England rugby captain Dylan Hartley was spotted bonding on the touchline with Jonathan Joseph at the England v Scotland match last weekend, Hartley playfully teasing Joseph’s pretty mouth. They’re both highly edible. Even more so sandwiched together.
The touching scene put me in mind of this documentary some years ago about the arresting (rom)antics of a Lancashire amateur rugby club and their pride in their well-endowed captain.
And also the time I attended the Army & Navy rugby match at Twickenham and saw more flirtatious male affection and tenderness on the terraces in five minutes than I did in three hours at an international gay rugby tournament.
Though admittedly I may not have been looking as hard.
As an avid voyeur of the media’s marketing of the male body I meant to write about this new Diet Coke advert ‘Gardener’ when it first strutted its stuff a a month or so back, but it completely slipped my mind – like a chilled, beading soft drink can in a lubed hand. Apologies. Obviously there’s not enough NutraSweet in my bloodstream.
For its 30th anniversary Diet Coke, a sticky, fizzy, calorie-free brown drink aimed at women (Coke Zero is the ‘male’ equivalent – the girly word ‘diet’ replaced by a manly statistic), has resurrected its most memorable campaign trope, The Diet Coke Hunk.
Back in the 1990s Diet Coke succeeded in connecting itself with the emergence of female sexual assertiveness – and also of course emerging male submissiveness, objectification and commodification: after all, a ‘hunk’ is a faceless, nameless, if appetising thing. In doing so Diet Coke made itself modern and tasty.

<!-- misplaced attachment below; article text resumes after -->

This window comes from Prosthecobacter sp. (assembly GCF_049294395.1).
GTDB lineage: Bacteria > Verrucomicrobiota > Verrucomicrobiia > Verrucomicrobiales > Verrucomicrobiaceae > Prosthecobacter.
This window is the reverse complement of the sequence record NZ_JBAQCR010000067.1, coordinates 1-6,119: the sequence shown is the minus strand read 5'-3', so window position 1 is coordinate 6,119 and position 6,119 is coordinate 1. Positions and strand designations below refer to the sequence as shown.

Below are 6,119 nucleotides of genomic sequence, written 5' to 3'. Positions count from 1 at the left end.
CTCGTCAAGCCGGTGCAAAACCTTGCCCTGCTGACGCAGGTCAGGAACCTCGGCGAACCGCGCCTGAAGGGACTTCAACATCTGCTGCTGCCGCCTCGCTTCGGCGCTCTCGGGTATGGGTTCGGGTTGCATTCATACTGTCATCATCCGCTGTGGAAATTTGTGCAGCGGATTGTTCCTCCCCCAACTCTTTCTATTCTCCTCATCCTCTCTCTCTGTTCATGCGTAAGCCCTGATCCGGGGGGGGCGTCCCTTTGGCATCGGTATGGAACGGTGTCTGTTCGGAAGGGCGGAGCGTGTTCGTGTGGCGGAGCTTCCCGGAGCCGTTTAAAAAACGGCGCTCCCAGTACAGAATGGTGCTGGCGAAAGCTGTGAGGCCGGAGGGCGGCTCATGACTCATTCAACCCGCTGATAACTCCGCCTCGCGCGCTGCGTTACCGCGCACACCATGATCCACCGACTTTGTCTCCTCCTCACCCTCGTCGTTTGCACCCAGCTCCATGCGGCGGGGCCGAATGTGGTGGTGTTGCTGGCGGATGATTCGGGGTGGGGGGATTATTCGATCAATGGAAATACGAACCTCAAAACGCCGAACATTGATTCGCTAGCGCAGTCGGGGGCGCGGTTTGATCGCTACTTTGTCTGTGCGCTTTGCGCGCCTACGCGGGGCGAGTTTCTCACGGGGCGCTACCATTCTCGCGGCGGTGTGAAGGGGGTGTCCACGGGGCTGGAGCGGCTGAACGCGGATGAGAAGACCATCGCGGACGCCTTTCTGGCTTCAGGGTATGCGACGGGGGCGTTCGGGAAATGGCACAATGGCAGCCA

Naturally, everyone in the new ad, now set in the brave new, artificially sweetened, colour-enhanced metrosexy world that Diet Coke helped usher in, is slim, young and attractive. No one here needs to do anything as vulgar as actually diet. Diet Coke is a lifestyle, a sensibility – certainly not a utility or a necessity. The women look like they’re taking a break from shooting on location for the British version of Sex in the City. Or at least, the British version of Daughters of Sex in the City.
The Hunk is a blandly attractive boy with a fashion beard – he could easily be a contestant on Take Me Out, and probably has been. As usual in Diet Coke Land The Hunk is labouring away in some menial, manual capacity while the middle class women, relaxing from a higher vantage point (remember ‘Diet Coke Break‘?), enjoy literallylooking down on him. He cuts the grass; they sit on it. He works; they watch.
When one of them rolls a can of the product down the hill towards the sweating proletarian this seems like a hostile act. It could after all have gone into the spinning lawn mower blades and caused damage and injury. Perhaps even scarred that pretty face!
Instead it comes to rest on the side of The Hunk’s mower. When the thirsty, sweaty chap opens the can it sprays him with the contents – in slow, money shot motion. The women from their lofty, grassy vantage point find this hilarious and it seems as if this had been the plan all along. Maybe they even shook the can before rolling it down the hill. The minxes.
So now our man of toil is covered in ejaculated stickiness. And our triumphant, thoroughly modern women have had their fun.
However, when he takes his t-shirt off and wrings it out, flashing his abs and carefully flexing his large pectoral muscles, the women’s jaws drop. The look they give The Hunk’s body is one of total, gob-smacked longing and very unladylike lust.
The Hunk seems entirely aware of his effect on the women and in fact this is both his revenge and his reward. He smiles a knowing smile over his shoulder as he heads off, continuing his mowing with a spring in his step. Objectification is a kind of gratification.
As the short ‘teaser’ below makes pornographically clear, with its close ups on undressing Hunk’s belt buckle and Voyeur Lady’s lips, Diet Coke is quite shamelessly, quite explicitly marketing itself as the calorie free, carbonated phallus.
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